Methadone is a safe option for treating opioid dependency, and is a prescription medication that is most commonly used within medication-assisted treatment programs. According to the U.S. Food and Drug Administration (FDA), methadone is approved for use after an extensive amount of research was able to prove its effectiveness in helping individuals recover from addictions to substances such as heroin and prescription pain pills. When included in an individual’s treatment plan, methadone is able to stop the onset of painful withdrawal symptoms and nagging cravings for continued use once the abuse of opioids has ceased.

If you or a loved one wants to obtain medication-assisted treatment that includes medication that helps aid in recovery from opioid addiction, you must speak with a provider to ensure that this medication is appropriate for you. There are a number of medications that can be used in the treatment of opioid addiction, so it is imperative to work with your provider to look at the costs versus benefits before starting on a methadone maintenance plan.

Can I become addicted to Methadone?

As a controlled substance, methadone does hold potential for abuse and dependency to develop if it is abused. However, when used within a medication-assisted treatment program, skilled professionals monitor your use so that issues such as these do not occur. In addition, medication-assisted treatment programs do not supply doses of methadone for more than one day at a time, as you will be required to come to the center every day to obtain your dose. In administering medication in this way, the risk of abusing it decreases as well.

Will Methadone show up on a drug screening?

No. If you are made to complete a drug screening while on methadone, your use will not be detected, as a specific type of drug panel must be used to do so. However, if you are taking other substances, your use of those substances will be detected on a drug test.

How long will I need to be on Methadone?

The length of time that you remain on methadone will be based on your treatment needs. Some people stay on methadone for long periods of time, while others only use it for a little while.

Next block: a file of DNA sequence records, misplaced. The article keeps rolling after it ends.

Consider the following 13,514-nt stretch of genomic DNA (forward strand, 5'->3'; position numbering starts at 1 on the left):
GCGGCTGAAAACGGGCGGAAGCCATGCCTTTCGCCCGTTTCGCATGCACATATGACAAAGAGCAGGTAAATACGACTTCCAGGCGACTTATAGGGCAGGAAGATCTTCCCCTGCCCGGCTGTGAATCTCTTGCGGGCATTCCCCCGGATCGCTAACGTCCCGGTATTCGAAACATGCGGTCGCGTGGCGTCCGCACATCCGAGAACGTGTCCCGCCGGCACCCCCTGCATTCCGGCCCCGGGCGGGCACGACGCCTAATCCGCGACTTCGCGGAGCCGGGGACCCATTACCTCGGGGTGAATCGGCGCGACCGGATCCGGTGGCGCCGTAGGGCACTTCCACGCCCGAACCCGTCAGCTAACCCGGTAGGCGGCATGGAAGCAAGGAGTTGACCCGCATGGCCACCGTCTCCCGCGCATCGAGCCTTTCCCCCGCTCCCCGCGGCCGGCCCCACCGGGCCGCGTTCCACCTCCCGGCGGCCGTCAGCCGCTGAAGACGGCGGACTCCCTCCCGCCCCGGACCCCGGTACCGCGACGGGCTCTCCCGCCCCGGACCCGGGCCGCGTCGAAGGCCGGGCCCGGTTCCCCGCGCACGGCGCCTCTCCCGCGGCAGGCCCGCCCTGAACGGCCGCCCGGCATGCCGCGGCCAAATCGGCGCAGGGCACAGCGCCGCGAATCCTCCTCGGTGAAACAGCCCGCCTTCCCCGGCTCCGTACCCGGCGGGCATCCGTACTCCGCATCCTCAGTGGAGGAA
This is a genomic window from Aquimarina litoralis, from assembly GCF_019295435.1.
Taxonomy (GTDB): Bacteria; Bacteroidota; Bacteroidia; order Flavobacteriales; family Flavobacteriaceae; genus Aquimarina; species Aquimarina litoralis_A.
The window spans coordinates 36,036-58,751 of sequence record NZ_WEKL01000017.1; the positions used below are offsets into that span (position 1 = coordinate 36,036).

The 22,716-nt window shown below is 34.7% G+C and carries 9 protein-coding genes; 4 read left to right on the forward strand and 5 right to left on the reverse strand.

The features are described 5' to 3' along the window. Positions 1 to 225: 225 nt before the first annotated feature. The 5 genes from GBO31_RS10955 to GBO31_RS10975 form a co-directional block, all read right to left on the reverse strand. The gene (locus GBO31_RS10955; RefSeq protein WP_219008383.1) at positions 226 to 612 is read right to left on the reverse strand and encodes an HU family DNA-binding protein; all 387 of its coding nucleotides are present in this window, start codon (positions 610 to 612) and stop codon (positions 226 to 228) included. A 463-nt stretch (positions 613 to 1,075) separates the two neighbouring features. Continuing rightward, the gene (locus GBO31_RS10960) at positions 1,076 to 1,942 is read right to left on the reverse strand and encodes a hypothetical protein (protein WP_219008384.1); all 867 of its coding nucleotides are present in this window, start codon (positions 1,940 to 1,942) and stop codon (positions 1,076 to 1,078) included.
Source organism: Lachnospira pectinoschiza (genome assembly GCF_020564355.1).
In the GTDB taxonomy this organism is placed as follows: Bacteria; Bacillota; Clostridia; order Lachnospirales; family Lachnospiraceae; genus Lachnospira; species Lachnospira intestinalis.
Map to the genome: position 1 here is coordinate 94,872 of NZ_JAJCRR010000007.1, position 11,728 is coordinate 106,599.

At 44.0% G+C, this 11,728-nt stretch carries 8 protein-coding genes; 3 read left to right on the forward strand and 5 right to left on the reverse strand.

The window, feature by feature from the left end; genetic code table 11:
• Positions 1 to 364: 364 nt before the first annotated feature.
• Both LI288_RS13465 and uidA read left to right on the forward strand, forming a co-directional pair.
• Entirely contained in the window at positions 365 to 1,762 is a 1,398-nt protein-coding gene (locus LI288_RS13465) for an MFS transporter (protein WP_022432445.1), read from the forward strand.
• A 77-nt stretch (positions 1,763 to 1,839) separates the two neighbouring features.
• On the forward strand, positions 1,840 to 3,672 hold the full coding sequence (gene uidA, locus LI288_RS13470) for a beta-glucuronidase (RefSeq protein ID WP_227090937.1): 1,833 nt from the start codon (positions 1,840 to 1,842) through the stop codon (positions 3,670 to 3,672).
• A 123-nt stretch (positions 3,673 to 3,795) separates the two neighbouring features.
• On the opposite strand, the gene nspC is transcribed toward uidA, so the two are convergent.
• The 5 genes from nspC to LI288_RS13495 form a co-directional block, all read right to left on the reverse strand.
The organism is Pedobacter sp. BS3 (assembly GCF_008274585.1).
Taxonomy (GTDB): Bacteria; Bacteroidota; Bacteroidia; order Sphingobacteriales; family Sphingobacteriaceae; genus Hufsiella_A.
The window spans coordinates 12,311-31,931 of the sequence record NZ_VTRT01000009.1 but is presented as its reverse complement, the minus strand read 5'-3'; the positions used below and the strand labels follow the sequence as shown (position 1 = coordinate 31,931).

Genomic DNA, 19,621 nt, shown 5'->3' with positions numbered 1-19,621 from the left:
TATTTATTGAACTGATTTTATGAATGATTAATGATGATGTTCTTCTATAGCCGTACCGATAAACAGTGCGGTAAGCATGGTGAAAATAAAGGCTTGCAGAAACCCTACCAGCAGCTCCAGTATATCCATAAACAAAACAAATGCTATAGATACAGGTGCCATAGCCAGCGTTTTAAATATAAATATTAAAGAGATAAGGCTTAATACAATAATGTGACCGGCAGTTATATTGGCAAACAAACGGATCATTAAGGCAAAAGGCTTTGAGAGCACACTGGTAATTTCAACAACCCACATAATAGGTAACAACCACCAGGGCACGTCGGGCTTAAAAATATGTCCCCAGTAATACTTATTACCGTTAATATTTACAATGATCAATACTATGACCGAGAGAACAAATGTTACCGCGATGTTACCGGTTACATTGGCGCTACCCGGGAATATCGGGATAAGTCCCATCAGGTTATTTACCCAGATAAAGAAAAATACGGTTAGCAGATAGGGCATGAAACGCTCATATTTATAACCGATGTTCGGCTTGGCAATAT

If you or someone you love is thinking about medication-assisted treatment that includes the use of methadone, speak with you provider prior to doing so.

Does Methadone interact with other drugs or substances?

If you are consuming any other prescription medications for mental health or physiological purposes, let your provider know before you start taking methadone. Since this medication can cause unfavorable drug interactions, speaking with your provider can help ensure that both methadone and the other medications you are taking are safe to consume together. In addition, if you are consuming methadone, do not use other opioids, illicit drugs, or drink alcohol.

What if I no longer wish to take Methadone?

Some people stay on methadone for years, however, that does not mean that you have to. Since you can experience withdrawal symptoms from stopping methadone too quickly, it is important that you work with your treatment provider at a medication-assisted treatment program to determine the appropriate dosages that you will need to slowly taper off of methadone. After you are done tapering off of methadone, you can either stay medication-free or discuss taking another medication with your provider.

What is the cost for Methadone treatment?

Since the treatment we provide at Brattleboro Comprehensive Treatment Center is personalized to meet the treatment needs of each of our patients, the cost of care can vary on a number of things, such as the services rendered to you, your method of payment, the medication received, and so on.

If you or someone you love wants to learn more about the cost of care at Brattleboro Comprehensive Treatment Center, please contact us right now to get more information.